Hitting the slopes and needing to know about looking after your feet this snow season? Skiing and snowboarding are among the most popular recreational activities undertaken by Australian families. With a reported 1 million people visiting an alpine resort annually.
Snow sports, as exhilarating as they are can effect your feet in many ways. The biggest two concerns are the temperature and positioning of your feet in the boot.
Travelling downhill at high speeds, in equipment allowing limited foot movements can have the potential to cause serious damage to the feet. Looking after your feet during snow sports, is vital as the feet are under constant strain. Therefore choice of boot is very important, when it comes to injury prevention.
If you are frequently heading to the slopes a customised pair of ski boots is beneficial. The better the fit the more control and the less energy loss from the transfer from your body to the boot. A well-fitted boot will also provide more comfort and reduce the likelihood of cramping, cold or numb feet and shin bruising.
When snowboarding and skiing the feet have to do a lot of work. This is because high pressures go though the big toe towards the heel, while moving through a turn. Problematic foot types are excessively high arched feet and flexible first rays. Both of these foot types have difficulty initiating and maintaining enough force being transferred into the ski boot.
To counteract this the knee needs to excessively internal rotate and adduct to transfer the weight to the inside section of the forefoot, increasing risk of medial knee injury.
Tips for looking after your feet this snow season
- Have your boots professionally fitted. The wrong fit or boot can cause very damaging effects to the feet, including permanent nerve damage.
- Apply a fresh pair of dry, thin, woollen socks daily to prevent chilblains and regulate moisture within the boot.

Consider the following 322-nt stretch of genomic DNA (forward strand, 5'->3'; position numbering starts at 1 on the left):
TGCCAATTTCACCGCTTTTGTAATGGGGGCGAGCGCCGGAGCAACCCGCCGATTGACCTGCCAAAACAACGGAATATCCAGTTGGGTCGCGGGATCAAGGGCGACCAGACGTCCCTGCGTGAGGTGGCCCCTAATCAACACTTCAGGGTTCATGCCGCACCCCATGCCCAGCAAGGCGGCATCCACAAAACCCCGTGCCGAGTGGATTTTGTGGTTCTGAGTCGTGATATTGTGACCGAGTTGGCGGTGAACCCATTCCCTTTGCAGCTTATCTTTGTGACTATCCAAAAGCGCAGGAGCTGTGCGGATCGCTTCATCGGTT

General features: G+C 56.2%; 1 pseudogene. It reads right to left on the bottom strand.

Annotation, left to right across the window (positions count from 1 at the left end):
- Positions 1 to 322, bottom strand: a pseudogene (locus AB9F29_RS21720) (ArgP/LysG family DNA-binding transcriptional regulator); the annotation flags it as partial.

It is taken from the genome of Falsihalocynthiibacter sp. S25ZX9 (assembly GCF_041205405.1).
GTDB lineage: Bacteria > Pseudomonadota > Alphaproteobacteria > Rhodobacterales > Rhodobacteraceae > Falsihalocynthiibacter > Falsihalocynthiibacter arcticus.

- Make sure your feet are warm before putting them inside your ski or snowboarding boots. Do not walk around barefoot on a cold wooden or tiled floor beforehand.
- Reynaud’s suffers need to have well fitted moulded boots and ski orthotics, and should consider boot heaters to prevent chilblains.
- People with high risk diabetes or peripheral vascular disease should consider another sport in order to avoid causing damage to their feet.
- Securely fasten your boot to prevent any movement.
- Appropriate orthotics (slightly different from normal orthotics) are beneficial for placing your foot in an optimal position all day. They reduce the amount of pronation and tibial rotation, improving alignment and control of your ski or snowboarding boot. They help to avoid issues like blister, numbness, cramping and heel pain.
- Have your snow equipment checked and tuned prior to your ski trip, by a snow equipment store.
- If your boots are over 10 to 15 years old they need replacing.
- Ensure hire boots are waxed, sharpened and in good condition.
- Have a check in with your local podiatrist to ensure your feet are in good condition (ie no painful corns, ingrown toenails, callus, heel cracks etc) and to check the fitting and insole of your current boots.
WARNING: This information is a guide only and does not replace professional podiatry advice.